2021 Château Quintus, St Emilion, Bordeaux
The 2021 Quintus shows considerable promise, displaying more concentration and character than the 2017, combined with appreciably lower alcohol than intervening vintages. Unwinding in the glass with aromas of dark berries, plums, loamy soil, raw cocoa and a deft framing of new oak, it's medium to full-bodied, velvety and layered, with good concentration and a seamless, complete profile. It's a blend of around 70% Merlot and 30% Cabernet Franc from the limestone slopes.
William Kelley, Wine Advocate (Apr 2022)
The 2021 Quintus is the most elegant wine I have ever tasted here, by a wide measure. Nearly half of this fruit is from the former Grand Pontet property, and that fruit seems to bring a measure of aromatic intensity and freshness these wines have lacked in some vintages. All the elements are so well balanced. Bright saline notes linger on the finish. This is impressive for the year.
Neal Martin, vinous.com, (May 2022)
Extremely focused and refined, with firm tannins that run the length of the wine. Medium-bodied with lovely length and juiciness. Blackberry and earth with mushroom and bark. Hints of orange peel, too. 68.2% merlot, 31.3% cabernet franc and 0.5% malbec.
James Suckling, jamessuckling.com (May 2022)
About this WINE
The Clarence Dillon family company acquired a beautiful estate in Saint-Emilion, and renamed it Château Quintus. An exceptional terroir that has been recognised as such for centuries. The estate naturally wraps around a high promontory which represents the end of the plateau of Saint-Emilion. The vineyard benefits from a majestic panarama extending towards the neighbouring village and across the entire Dordogne valley. It is in the place that, for time immemorial, a watch tower has stood to ensure the defence of the village of Saint-Emilion.
The originality of this extraordinary terroir lies in its diversity of soils, slopes and orientations. It is therefore hardly surprising that this wine was featured between 1844 and 1848 - under its old name Château Tertre Daugay - among the 14 most sought after and most expensive wines of Saint-Emilion. For close to a century the great reference book Cocks and Feret "Bordeaux et ses Vins" will consistently mention the property as a First Growth of Saint -Emilion. The vineyard was also one of the prominent Saint-Emilion estates to receive a gold medal at the Exposition Universelle de Paris in 1867.
A text found in another great book of the time "Les Grands Vins de Gironde" de Dumas et Lallemand (1899) reads "One can not imagine a more beautiful situation for an estate, or one more favourable for the production of a First Growth wine (...) Thanks to the excellent vinification practices undertaken at the estate, the wine produced here reflects great body, ripeness and an armature that exemplify the great wines of Saint-Emilion."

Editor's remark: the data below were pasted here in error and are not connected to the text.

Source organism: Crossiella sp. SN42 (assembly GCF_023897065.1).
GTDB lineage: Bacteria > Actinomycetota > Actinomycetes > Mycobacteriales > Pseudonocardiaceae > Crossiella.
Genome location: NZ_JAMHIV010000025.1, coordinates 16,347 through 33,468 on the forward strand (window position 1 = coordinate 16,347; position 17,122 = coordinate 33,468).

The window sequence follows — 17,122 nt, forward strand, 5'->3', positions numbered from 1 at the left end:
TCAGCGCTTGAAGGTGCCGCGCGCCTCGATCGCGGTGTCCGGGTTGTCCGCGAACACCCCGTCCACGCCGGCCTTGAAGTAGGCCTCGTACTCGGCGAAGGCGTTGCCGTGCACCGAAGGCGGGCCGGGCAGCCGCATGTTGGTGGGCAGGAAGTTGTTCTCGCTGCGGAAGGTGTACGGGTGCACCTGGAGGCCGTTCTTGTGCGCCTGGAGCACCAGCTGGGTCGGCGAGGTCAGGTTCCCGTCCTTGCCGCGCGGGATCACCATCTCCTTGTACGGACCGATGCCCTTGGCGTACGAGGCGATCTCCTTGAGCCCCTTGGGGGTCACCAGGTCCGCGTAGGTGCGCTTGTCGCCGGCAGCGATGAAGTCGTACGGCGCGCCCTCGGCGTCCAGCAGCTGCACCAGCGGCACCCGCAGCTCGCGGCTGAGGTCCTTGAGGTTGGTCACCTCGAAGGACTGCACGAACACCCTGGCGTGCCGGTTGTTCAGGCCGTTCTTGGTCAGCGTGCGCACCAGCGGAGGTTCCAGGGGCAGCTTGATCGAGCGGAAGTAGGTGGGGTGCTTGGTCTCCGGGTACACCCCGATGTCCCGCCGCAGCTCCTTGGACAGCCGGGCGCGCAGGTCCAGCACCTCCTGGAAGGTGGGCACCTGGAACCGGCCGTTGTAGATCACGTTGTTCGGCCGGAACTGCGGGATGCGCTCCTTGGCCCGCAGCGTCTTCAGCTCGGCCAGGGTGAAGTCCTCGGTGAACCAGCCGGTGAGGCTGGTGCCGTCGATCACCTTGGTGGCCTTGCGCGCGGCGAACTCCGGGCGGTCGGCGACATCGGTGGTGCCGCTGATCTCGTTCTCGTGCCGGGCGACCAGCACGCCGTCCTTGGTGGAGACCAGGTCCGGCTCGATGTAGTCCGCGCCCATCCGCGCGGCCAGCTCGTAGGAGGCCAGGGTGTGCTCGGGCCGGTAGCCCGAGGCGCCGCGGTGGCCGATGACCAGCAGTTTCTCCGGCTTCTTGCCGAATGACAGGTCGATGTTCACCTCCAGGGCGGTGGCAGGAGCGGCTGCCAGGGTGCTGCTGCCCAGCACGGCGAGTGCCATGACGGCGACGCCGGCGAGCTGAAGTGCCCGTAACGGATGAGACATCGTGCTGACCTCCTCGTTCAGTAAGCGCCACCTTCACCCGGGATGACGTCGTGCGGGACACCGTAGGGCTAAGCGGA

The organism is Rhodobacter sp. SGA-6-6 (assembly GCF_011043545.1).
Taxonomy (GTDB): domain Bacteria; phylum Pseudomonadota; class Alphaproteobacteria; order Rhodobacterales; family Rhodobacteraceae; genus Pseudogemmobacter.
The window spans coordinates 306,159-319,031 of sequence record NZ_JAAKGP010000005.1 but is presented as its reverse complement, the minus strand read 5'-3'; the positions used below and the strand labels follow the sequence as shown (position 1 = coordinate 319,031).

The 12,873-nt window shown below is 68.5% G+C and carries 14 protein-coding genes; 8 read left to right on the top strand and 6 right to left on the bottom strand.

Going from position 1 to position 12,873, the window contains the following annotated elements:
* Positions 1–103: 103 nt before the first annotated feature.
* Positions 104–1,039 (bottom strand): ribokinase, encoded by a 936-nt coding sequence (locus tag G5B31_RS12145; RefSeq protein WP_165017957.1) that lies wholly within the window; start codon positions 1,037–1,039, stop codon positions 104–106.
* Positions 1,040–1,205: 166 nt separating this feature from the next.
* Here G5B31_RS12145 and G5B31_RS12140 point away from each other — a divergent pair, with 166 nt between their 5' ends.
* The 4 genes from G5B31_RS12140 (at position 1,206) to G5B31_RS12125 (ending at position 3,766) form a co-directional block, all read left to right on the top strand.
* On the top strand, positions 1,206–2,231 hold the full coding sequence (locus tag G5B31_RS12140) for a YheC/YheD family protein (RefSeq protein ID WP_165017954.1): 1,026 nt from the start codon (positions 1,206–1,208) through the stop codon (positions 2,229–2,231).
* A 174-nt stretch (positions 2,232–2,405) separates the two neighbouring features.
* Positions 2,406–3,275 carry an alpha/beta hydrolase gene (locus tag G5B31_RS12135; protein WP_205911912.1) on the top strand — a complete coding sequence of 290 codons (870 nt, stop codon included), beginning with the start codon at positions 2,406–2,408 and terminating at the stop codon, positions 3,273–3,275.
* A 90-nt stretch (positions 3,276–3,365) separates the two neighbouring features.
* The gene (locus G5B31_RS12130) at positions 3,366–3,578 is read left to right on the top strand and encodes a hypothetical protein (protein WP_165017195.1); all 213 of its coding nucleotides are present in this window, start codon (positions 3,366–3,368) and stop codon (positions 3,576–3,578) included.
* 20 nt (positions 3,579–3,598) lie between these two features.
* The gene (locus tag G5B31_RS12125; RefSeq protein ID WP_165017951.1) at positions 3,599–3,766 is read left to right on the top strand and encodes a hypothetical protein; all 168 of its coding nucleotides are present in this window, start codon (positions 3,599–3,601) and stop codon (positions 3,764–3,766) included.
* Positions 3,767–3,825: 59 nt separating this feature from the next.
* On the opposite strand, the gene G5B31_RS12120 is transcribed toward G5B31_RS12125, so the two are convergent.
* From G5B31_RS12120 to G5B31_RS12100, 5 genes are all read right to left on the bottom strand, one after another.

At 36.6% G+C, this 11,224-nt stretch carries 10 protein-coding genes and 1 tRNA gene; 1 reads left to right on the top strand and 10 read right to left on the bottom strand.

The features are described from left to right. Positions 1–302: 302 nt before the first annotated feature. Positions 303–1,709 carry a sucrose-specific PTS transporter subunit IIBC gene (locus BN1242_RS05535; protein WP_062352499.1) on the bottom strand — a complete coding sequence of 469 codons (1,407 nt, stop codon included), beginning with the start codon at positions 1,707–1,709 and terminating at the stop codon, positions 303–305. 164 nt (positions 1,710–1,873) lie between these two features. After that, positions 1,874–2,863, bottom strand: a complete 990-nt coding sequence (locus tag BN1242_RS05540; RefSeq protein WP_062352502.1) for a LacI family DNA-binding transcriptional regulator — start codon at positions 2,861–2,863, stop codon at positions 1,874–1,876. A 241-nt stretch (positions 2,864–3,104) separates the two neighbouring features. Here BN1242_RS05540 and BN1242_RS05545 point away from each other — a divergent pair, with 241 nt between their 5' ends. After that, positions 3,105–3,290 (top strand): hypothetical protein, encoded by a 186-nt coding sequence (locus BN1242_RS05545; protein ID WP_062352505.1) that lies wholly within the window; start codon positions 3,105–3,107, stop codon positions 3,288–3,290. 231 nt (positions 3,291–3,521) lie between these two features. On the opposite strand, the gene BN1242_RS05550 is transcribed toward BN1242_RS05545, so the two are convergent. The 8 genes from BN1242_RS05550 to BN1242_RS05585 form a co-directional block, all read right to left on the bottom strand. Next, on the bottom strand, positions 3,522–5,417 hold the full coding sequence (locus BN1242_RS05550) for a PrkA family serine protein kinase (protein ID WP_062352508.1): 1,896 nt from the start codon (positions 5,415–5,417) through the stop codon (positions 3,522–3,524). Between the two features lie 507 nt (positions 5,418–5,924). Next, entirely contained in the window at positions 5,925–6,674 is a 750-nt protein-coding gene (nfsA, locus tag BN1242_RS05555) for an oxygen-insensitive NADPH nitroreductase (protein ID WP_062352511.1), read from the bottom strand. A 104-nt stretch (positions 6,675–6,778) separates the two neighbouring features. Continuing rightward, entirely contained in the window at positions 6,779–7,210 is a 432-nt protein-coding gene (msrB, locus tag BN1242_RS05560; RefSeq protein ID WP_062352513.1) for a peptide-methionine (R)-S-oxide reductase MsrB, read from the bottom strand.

This wine takes its natural place alongside the red and white wines of Château Haut-Brion and Château La Mission Haut-Brion, thereby becoming the 5th child in this illustrious family.
St Emilion is one of Bordeaux's largest producing appellations, producing more wine than Listrac, Moulis, St Estèphe, Pauillac, St Julien and Margaux put together. St Emilion has been producing wine for longer than the Médoc but its lack of accessibility to Bordeaux's port and market-restricted exports to mainland Europe meant the region initially did not enjoy the commercial success that funded the great châteaux of the Left Bank.
St Emilion itself is the prettiest of Bordeaux's wine towns, perched on top of the steep limestone slopes upon which many of the region's finest vineyards are situated. However, more than half of the appellation's vineyards lie on the plain between the town and the Dordogne River on sandy, alluvial soils with a sprinkling of gravel.
Further diversity is added by a small, complex gravel bed to the north-east of the region on the border with Pomerol. Atypically for St Emilion, this allows Cabernet Franc and, to a lesser extent, Cabernet Sauvignon to prosper and defines the personality of the great wines such as Ch. Cheval Blanc.
In the early 1990s there was an explosion of experimentation and evolution, leading to the rise of the garagistes, producers of deeply-concentrated wines made in very small quantities and offered at high prices. The appellation is also surrounded by four satellite appellations, Montagne, Lussac, Puisseguin and St. Georges, which enjoy a family similarity but not the complexity of the best wines.
St Emilion was first officially classified in 1954, and is the most meritocratic classification system in Bordeaux, as it is regularly amended. The most recent revision of the classification was in 2012
Add to wishlist
Merlot 70%, Cabernet Franc 30%
The name Château Quintus denotes the fifth born. This is the latest addition to the impressive Domaine Clarence Dillon stable, comprising wineries including Châteaux Haut-Brion and La Mission Haut-Brion. It is safe to say the wine has a strong pedigree. The 2021 shows great freshness and future drinkability, with some pleasing generosity. For now, it’s tightly packed, and the fruit has a dark quality to it, dominated by blackberry and coffee notes. This should start to show complexity and opulence in five years or so. Drink 2026-2040.
Our score: 16/20
Berry Bros. & Rudd, April 2022
wine at a glance
Delivery and quality guarantee